With the launch of INVENTORY we aimed to go a step further than h(y)r collective. It wasn't really supposed to be a re-brand, rather it's a new brand built around our biggest venture yet, a printed magazine. Volume 01 Number 01 is due to arrive in our hands for release at the end of next week. The magazine has taken a lot of hard work and effort from a (very) small group of passionate individuals and it has turned into something special right before us. I don't want to get too far into how important the project is to me personally right now, instead I just want to let you know a little about it to begin with. The magazine will be retailed in the Inventory Stockroom, for $20 USD – as well as at select retailers around the world. The bi-annual magazine has been produced not just as a catalogue of what's happening right now, but as a way of telling stories and curating a certain aesthetic, product and feeling. It carries a higher price tag not only because we feel the magazine's content holds value, but also because the tangible product itself comes at a cost as we chose to print here at home in Canada. With little advertising, buying it is the absolute best way you can support our work and efforts to create something good. The focus has always been to produce something we would love to find and see ourselves, and it's been wonderful to see the reaction over the last couple of years. We are very proud to present the first offering from Inventory Magazine this fall. – Number 01 features; Yuketen, Willo Perron, Nigel Cabourn, Mister Freedom and Engineered Garments. There are focus articles on Duluth Pack and Chris Gibbs, and we've featured Collection No. 9 from Nom de Guerre in an editorial spread, among others. There are 140 pages of 100% original photography, words and thoughts – and we hope you enjoy it. Thank you to everyone involved and who has supported the making of this magazine. INVENTORY Stockists – The Bureau Garbstore Albam Self Edge Winn Perry Roden Gray End Clothing Craft 4Horsemen Mister Freedom Superdenim Farinelli's Tenue de Nimes Surrender Oi Polloi Indigo&Cloth – Email firstname.lastname@example.org if you'd like to carry the magazine in your shop.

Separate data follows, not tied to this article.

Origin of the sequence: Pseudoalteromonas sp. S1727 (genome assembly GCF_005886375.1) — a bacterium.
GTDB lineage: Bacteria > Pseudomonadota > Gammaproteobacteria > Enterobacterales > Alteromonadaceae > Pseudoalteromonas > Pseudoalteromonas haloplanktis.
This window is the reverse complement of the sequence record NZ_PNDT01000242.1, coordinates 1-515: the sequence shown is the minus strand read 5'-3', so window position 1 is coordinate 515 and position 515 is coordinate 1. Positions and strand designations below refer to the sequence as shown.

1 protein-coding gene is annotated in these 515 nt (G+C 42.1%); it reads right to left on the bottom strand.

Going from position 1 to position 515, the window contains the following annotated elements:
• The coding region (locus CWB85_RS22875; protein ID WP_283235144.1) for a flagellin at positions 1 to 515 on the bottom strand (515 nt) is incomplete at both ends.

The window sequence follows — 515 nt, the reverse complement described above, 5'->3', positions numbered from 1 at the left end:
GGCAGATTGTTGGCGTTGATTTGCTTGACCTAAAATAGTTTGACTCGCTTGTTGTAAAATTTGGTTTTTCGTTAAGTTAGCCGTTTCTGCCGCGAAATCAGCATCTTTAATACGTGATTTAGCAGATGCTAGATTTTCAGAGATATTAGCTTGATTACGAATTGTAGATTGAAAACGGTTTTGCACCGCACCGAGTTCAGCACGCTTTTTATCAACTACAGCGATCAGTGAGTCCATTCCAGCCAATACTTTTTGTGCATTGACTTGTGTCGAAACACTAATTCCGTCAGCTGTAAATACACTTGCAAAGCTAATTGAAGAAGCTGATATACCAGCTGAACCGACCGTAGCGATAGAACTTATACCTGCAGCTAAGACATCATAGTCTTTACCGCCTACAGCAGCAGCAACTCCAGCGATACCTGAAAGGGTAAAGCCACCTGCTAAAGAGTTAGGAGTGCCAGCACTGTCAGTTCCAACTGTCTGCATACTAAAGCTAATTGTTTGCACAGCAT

Quilted garments are starting to creep their way back into the mix as winter quickly approaches. I've seen a handful of good versions in stores here and there but most of them have been nylon. Beaver of Bolton makes an excellent vest option in tweed however. The patterned weave just has so much more character than the synthetic fabric and I've always loved the look of it with a brown suede patch or two, which in this case comes on the shoulders. The brown ribbed collar looks great with it too. Snap button front is ideal and the middle shell pocket is a nice bit of detail even though I doubt I'll be hunting anytime soon. Most will be glad to hear that the vest is Made in England but you probably wouldn't guess any other way after taking a gander at the traditional British hunting & country outfitter's website.
One of my favourite oxford shirts this season actually hasn't come from Gitman Vintage, surprisingly. Band of Outsider's new body combined with the subtle stripes on this oxford shirt have it on top of my list this fall. The soft blue combined with a gentle yellow somehow has blended beautifully. The two colours I might not naturally pair, especially in the fall, work well here and layered under any sport coat or sweater. While I'm still warming to the darts on the back, I like the shape of this shirt and it feels great on. If I buy one Band of Outsiders shirt this season, it will be this one. – Available at Opening Ceremony